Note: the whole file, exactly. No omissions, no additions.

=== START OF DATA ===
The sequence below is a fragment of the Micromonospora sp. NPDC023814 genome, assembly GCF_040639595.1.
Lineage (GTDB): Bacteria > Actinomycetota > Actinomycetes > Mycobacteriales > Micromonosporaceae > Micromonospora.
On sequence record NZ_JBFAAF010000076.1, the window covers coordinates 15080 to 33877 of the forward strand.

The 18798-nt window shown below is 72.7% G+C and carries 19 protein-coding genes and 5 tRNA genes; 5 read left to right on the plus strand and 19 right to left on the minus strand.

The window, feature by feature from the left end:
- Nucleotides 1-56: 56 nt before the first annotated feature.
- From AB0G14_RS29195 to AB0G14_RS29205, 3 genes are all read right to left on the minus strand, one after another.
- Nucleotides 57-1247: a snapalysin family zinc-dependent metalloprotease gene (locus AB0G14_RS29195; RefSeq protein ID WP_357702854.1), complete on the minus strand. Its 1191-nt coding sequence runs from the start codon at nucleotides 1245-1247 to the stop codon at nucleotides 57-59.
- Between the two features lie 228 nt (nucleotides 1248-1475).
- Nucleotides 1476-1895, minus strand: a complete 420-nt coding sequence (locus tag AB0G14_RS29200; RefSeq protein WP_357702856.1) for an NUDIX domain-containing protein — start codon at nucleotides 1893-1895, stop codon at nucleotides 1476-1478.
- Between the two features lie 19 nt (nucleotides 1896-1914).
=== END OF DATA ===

The sequence below is a fragment of the Micromonospora sp. NPDC023814 genome, assembly GCF_040639595.1.
Lineage (GTDB): Bacteria > Actinomycetota > Actinomycetes > Mycobacteriales > Micromonosporaceae > Micromonospora.
On sequence record NZ_JBFAAF010000076.1, the window covers coordinates 15080 to 33877 of the forward strand.

The 18798-nt window shown below is 72.7% G+C and carries 19 protein-coding genes and 5 tRNA genes; 5 read left to right on the plus strand and 19 right to left on the minus strand.

The window, feature by feature from the left end:
- Nucleotides 1-56: 56 nt before the first annotated feature.
- From AB0G14_RS29195 to AB0G14_RS29205, 3 genes are all read right to left on the minus strand, one after another.
- Nucleotides 57-1247: a snapalysin family zinc-dependent metalloprotease gene (locus AB0G14_RS29195; RefSeq protein ID WP_357702854.1), complete on the minus strand. Its 1191-nt coding sequence runs from the start codon at nucleotides 1245-1247 to the stop codon at nucleotides 57-59.
- Between the two features lie 228 nt (nucleotides 1248-1475).
- Nucleotides 1476-1895, minus strand: a complete 420-nt coding sequence (locus tag AB0G14_RS29200; RefSeq protein WP_357702856.1) for an NUDIX domain-containing protein — start codon at nucleotides 1893-1895, stop codon at nucleotides 1476-1478.
- Between the two features lie 19 nt (nucleotides 1896-1914).